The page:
Rizal Park is a 60-hectare oasis of greenery and blooms set in Manila’s busy financial and commercial district. Dedicated to Philippine’s national hero Dr Jose Rizal, this urban park has gardens, historical monuments, a 3D map of the Philippines, picnic grounds, a grand stadium, an open-air concert hall, and a lot more.
You can bring your own food and drinks, roll out a mat and enjoy a nice picnic. There are wooded areas and shady gardens you can escape to, such as the Chinese and Japanese Gardens. Manila’s Best Kept Secrets!
Location: Roxas Blvd, Malate, Manila, 1000 Metro Manila, Philippines
Open: Daily from 5pm to 9pm
Marikina Shoe Museum – Manila’s Best Kept Secrets!
This Marikina Shoe Museum is the first of its kind in the Philippines, and one of only a handful around the world. Housed in a restored former rice mill (built circa 1860), it traces the history of the shoe industry in Marikina, the Philippines’ shoe-making capital.
Among the shoe exhibits is the infamous collection of 1,500 pairs that once belonged to Imelda Marcos. Other displays of historical value and human interest are shoes of former Philippine presidents and their first ladies.
Location: J. P. Rizal St, Marikina, 1801 Metro Manila, Philippines
Open: Daily from 8am to 5pm
Club Intramuros’s biggest draw is that its 18-hole course can easily be completed in 2 hours, attracting local golfers on an extended lunch break. It’s also one of the few golf courses in Manila that offers nighttime golfing. The building of Club Intramuros began in 1907, making it the doyen of Manila’s flourishing golf scene. Manila’s Best Kept Secrets!
Location: Bonifacio Drive, Intramuros, Manila, 1002 Metro Manila, Philippines
Phone: +63 (0)2 527 6612
Manila Country Club
Manila Country Club is comparatively shorter than most championship courses. The picturesque course is enhanced by the rolling terrain, and impeccable greens planted with Zoysia Japonica grass and tree-lined fairways. The golf course was a one-time host to Shell’s Wonderful World of Golf and the US LPGA mixed pro-am, which features the American Women’s pro circuit.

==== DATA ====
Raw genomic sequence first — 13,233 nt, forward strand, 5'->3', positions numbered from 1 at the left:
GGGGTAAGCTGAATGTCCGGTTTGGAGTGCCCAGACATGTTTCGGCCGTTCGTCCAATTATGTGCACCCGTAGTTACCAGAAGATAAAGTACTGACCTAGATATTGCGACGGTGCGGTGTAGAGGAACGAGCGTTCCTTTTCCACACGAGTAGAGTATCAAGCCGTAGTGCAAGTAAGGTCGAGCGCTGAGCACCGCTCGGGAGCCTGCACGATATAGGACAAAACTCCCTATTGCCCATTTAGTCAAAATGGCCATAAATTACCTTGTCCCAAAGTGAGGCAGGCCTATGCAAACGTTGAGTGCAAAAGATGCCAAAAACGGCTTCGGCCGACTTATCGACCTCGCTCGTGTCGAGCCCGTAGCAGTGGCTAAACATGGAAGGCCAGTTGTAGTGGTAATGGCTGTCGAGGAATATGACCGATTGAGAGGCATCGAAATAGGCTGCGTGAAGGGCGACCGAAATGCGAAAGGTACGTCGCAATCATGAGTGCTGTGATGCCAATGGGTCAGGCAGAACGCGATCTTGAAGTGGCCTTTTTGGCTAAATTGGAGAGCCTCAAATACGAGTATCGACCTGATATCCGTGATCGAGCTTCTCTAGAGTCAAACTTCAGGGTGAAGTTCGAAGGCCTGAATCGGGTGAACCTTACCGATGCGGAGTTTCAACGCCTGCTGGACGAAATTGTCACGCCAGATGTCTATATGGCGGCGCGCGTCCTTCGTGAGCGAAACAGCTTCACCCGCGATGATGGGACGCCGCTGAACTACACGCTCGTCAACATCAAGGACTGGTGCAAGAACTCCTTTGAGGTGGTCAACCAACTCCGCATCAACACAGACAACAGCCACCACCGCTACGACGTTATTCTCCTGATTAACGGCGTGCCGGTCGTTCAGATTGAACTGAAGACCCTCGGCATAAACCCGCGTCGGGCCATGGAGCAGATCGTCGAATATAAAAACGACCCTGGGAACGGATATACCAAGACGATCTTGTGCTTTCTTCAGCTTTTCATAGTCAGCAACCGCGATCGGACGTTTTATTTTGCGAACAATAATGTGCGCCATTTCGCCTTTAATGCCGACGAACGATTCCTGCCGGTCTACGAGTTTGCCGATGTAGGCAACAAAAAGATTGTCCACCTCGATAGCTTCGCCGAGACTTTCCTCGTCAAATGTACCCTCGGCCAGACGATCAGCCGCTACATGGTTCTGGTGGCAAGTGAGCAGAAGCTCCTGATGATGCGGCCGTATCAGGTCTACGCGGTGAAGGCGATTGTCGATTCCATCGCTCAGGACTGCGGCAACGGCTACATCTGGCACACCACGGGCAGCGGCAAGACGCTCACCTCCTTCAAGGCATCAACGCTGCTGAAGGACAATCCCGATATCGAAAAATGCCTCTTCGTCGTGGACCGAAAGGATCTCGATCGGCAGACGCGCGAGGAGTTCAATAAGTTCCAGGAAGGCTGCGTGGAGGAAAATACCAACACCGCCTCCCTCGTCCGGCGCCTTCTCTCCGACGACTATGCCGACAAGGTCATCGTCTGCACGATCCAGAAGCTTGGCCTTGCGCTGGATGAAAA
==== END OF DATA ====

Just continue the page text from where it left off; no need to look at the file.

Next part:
Location: Harvard Road, Makati, Metro Manila, Philippines
Open: Daily from 5am to 10pm
Phone: 63 (0)2 815 2641
Manila Southwoods Golf and Country Club
Manila Southwoods Golf and Country Club has 2 18-hole courses designed by Jack Nicklaus. The Masters course is slightly longer than the Legends, and both are par 72. The Masters is punctuated by traps and water hazards, while the Legends is accentuated by high banks. Spread out over 420 hectares, the course has been designed to blend in with its unique terrain. Manila’s Best Kept Secrets!
Location: Congressional Road, Carmona, Cavite, Philippines
Open: Daily from 7am to 7pm
Phone: +63 (0)46 430 0001
Montalban – San Mateo
Montalban is a municipality within the Rizal Province, located at the northern extremity of JP Rizal Avenue. It’s where you can enjoy outdoor activities, like caving, camping, and mountain hiking. Check out Wawa Gorge, a 5-river crossing trail that leads you to the Wawa Dam, which dates back to 1909. Manila’s Best Kept Secrets!
Location: San Mateo, Rizal, Philippines
Diving in Manila
Diving in Manila lets you experience the rare and rich marine life, while still being able to get back in the bright lights of the city before dark. The Philippines has been the dive spot of choice for underwater enthusiasts for some time and the country’s standards of professionalism, safety and security are without question excellent and are still affordable.
Popular destinations from Luzon include Batangas, a great firsthand introduction to the world of diving. Batangas is considered the jump-off point for both new and experienced divers to delve into other dive destinations. La Union is the nearest research site, with wrecks from the Second World War.
Chi Spa at EDSA Shangri-La Manila
Chi Spa at EDSA Shangri-La Manila offers a wide range of treatments, from classical oil massage to the signature Himalayan healing stone massage. It occupies the 4th and 5th floors of the Garden Wing. We highly recommend booking in advance as it’s one of the most popular spa centres in Manila. Manila’s Best Kept Secrets!
Location: 4 & 5 Floor, Garden Wing, 1 Garden Way, Ortigas Center, Mandaluyong, 1650 Metro Manila, Philippines
Open: Daily from 9am to midnight
Phone: +63 (0)2 633 8888